It's another case of selective memory kinda like Paul Revere rode to warn the British that the Americans were coming, the first shots of the American Revolution were fired in, uh, er, New Hampshire, our founding fathers intended for church and state to function as a unit, Franklin D. Roosevelt caused The Great Depression, those dang libruls lied about Joseph McCarthy, he was a hero, the NAZIS were socialists because the party had socialist in it's name never mind that the NAZIS hated socialists, communists, people of color, liberals, Jews, homosexuals and anybody else not of the fascist persuasion.

Boy, do you have scales in you eyes. Romney the one candidate Obama can beat? Poll after poll has shown that he has the best chance of beating Obama than the other dumbniacs in the primary. As for the candidates favored by the tea party, yeah, pick a winner. And stay with him/her. You've all been playing musical candidates with them all, each one taking turns as the flavor of the week. One makes a stupid gaffe or rambles on about how China needs to be kept from getting nuclear weapons when they've had them for decades, and the devoted find another messiah. Tea partiers are almost like teen-aged girls who can't decide what to wear for the prom. I have to disagree with the OP writer though. The reason the tea party will fade into irrelevance is age demographics. The average tea partier is white, over 65, pre-segregationist, and pre-Civil Rights. The majority of the GOP base is white and elderly. The future of America consists of minorities becoming the majorities in another couple of decades, a demographic that tends to vote Democrat. So do younger voters by large margins. They're tolerant and supportive of such social issues as gay marriage, and women's reproductive choice. They're concerned about income inequality and many veterans, like myself, are angry and confused about wars we fought that had no relevance to WMDs or connections to Saddam Hussein and that resulted in anger and hatred of us by the Iraqi people that we were told would be grateful to us. So, in the future, Republicans won't be able to whip a young electorate into a frenzy with hot button issues like the Gay Agenda, race-baiting, anti-choice, tax breaks for Donald Trump, and overseas involvements that benefitted the defense contractors with trillions in profits. And the majority of their elderly, white electorate will be a minority.

Also, look at who is in the House and Senate...Tea Party members. If the next President does not work with them....nothing will get done. So go ahead and proclaim the Tea Party dead...the MSM has never wanted to give it its due or recognize them and your liberal bias shines through in your article. Its a shame because you do a great job most of the time, but you are off base here because of yout political bias.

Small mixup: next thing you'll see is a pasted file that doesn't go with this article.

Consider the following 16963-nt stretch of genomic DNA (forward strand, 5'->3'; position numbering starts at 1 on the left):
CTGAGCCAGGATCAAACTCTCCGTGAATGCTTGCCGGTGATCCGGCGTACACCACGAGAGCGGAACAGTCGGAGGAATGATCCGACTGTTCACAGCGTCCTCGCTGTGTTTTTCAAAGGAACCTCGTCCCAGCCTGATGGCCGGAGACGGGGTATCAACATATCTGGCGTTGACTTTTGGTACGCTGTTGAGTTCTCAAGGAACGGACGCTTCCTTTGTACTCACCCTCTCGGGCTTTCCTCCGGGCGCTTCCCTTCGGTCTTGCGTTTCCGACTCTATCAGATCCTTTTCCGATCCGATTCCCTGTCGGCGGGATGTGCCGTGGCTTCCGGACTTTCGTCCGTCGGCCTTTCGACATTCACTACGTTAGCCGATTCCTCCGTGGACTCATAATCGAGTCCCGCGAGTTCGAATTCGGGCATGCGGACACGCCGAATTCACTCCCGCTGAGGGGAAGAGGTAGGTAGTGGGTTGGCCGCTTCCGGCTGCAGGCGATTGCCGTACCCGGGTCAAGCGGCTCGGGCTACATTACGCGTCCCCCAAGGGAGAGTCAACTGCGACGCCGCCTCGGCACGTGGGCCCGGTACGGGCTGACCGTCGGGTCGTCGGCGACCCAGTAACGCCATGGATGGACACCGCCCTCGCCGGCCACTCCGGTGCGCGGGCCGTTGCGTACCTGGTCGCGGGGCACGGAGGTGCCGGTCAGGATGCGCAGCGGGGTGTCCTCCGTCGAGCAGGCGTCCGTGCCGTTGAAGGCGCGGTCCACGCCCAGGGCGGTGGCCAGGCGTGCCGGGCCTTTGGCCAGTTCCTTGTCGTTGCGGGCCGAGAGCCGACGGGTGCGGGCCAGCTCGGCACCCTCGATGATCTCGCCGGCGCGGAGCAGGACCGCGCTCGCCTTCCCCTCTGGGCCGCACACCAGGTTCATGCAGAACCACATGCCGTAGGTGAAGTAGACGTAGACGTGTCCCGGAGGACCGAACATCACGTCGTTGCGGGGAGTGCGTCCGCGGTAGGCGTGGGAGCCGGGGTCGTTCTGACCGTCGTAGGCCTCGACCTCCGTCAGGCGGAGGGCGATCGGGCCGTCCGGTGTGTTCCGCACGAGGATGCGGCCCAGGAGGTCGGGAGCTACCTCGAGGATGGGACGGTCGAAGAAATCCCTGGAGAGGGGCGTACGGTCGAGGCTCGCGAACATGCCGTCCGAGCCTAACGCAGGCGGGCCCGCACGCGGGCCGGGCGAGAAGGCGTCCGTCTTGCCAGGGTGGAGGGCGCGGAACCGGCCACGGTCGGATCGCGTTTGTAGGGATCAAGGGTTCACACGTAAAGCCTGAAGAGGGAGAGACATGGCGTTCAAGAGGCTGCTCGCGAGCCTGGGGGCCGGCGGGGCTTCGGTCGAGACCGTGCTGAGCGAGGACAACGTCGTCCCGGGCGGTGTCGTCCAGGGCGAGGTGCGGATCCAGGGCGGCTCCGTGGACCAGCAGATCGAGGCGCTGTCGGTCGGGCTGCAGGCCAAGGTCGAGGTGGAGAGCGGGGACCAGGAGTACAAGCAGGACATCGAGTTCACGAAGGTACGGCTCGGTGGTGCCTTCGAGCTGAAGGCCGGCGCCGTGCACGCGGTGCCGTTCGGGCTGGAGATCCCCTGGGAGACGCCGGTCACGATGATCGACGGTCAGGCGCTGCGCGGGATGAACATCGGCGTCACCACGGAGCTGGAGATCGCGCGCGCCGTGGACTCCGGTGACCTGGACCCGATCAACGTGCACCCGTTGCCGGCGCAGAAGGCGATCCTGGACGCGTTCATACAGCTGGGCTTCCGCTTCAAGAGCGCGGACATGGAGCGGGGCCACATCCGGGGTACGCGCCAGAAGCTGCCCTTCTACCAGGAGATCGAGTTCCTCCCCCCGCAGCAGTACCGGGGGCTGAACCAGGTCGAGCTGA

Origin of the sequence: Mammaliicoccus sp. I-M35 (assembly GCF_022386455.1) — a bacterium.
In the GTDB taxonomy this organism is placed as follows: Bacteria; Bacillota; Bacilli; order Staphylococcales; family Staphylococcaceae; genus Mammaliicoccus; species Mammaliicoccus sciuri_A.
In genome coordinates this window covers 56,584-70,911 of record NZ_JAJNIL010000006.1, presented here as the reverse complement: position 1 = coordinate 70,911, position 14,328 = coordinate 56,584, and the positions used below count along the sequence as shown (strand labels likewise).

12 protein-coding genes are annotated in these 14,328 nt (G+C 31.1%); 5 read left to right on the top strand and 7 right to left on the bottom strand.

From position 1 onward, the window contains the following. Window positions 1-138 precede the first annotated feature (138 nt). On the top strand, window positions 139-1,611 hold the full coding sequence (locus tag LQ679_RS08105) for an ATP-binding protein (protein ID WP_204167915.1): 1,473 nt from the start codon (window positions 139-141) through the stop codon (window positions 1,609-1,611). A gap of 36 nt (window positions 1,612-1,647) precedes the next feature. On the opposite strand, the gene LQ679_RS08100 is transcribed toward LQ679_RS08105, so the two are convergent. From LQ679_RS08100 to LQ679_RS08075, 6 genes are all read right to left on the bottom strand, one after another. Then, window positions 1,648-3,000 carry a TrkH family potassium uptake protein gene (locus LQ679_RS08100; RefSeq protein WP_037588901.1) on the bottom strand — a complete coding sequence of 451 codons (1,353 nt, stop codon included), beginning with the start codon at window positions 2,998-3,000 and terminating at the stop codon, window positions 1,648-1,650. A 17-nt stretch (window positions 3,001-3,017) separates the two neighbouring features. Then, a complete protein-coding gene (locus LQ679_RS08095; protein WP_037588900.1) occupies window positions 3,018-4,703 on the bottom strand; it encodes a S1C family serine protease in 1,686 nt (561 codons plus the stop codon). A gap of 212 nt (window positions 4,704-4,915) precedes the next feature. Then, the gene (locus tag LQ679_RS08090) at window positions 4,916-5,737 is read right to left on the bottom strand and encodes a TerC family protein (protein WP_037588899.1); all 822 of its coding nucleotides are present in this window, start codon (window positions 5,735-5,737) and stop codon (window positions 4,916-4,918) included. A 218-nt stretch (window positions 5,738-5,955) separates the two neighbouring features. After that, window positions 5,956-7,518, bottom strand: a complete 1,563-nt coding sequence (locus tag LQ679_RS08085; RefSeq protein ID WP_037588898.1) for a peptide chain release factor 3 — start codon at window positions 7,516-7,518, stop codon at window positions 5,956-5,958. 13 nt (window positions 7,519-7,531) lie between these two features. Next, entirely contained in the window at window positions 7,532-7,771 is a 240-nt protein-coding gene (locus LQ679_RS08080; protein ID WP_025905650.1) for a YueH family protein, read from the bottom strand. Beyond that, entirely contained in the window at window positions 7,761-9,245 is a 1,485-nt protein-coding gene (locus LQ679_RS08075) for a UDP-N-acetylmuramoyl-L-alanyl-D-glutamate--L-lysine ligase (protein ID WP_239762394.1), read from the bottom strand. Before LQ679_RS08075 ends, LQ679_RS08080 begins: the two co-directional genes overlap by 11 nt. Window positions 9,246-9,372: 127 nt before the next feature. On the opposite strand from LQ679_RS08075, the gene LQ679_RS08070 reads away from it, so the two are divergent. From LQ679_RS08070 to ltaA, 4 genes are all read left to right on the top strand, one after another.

The TPARTY was and is a creation of the KOCHROACHES AND FOX. They were funded by the rich ones in order to persue a political objective of beating Obama and promoting the permanency of the power of the repugs.

Absolutely! And lets not forget the military Industrial complex and those evil jews! it's a CONspiracy I tell ya.

Don't omit the ur-puppeteer, Grover Norquist: he's the master manipulator who makes Dumbpublican Congresspeople to sign a pledge not to raise taxes, lest he mo-lest them in their next elections.

Along that line, re the previous comment that the TP prefers to apply pressure by running candidates for the House and the Senate: given their stellar performances in turning off the majority of The American People, they must be delusional to think they can achieve Super Majorities anywhere, except in their local TP caucuses.

Whatever else you can say about the tea party, they used the system to bring about enormous change. And this is what irritates me so much about the Left, which has given up on the electoral system and thinks occupying parks will get them what they want - whatever that is. The TPers are the living breathing embodiment of the system and the Left says the system doesn't work. It makes me angry that the Left isn't at home getting left-of-center politicians elected - finding new ones, pounding the streets for others like Elizabeth Warren and Alan Grayson.

Maybe you can explain to us just what the Tea Baggers have done for this country besides spreading hate and discontent. They are a flash in the pan. Merely a bunch of closet racists.

The presidential race requires big money from rich Republican and Democrat insiders. Only a non-corporate candidate with celebrity has the chance to win the presidency. The Tea Party is more effective at the House level and local and state elections. The Tea Party is not going away as long as the private sector continues to be under assault.